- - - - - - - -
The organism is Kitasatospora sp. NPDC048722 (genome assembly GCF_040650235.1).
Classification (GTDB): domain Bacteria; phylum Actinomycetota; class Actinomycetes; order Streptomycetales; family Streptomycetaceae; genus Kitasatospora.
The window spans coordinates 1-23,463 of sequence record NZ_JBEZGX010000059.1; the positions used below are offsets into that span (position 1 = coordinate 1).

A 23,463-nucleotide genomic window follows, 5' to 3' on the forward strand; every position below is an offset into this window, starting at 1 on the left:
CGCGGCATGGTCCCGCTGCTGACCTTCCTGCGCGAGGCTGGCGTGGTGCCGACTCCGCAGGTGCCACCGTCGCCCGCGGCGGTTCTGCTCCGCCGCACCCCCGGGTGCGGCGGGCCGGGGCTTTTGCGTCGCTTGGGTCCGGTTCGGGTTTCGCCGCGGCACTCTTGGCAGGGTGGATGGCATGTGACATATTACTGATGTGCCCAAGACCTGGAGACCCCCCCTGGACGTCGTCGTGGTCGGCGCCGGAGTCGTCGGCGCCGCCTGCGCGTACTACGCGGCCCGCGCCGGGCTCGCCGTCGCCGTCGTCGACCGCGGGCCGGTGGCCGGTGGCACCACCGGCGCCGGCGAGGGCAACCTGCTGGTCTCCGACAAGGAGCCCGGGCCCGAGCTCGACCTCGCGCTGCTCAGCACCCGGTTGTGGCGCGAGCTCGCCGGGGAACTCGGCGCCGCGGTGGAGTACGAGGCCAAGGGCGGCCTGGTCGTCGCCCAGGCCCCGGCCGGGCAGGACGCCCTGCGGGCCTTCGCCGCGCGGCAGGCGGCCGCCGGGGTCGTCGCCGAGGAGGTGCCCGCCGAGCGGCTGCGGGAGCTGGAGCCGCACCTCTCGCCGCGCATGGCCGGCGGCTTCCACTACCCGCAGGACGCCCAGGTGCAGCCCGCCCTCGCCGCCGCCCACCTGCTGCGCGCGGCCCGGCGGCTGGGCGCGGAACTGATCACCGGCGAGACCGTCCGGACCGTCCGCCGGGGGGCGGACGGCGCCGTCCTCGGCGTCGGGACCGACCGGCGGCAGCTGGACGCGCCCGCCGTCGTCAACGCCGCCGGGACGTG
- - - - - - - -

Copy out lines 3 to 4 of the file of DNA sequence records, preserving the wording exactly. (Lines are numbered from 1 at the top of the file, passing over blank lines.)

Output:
The window spans coordinates 1-23,463 of sequence record NZ_JBEZGX010000059.1; the positions used below are offsets into that span (position 1 = coordinate 1).

A 23,463-nucleotide genomic window follows, 5' to 3' on the forward strand; every position below is an offset into this window, starting at 1 on the left: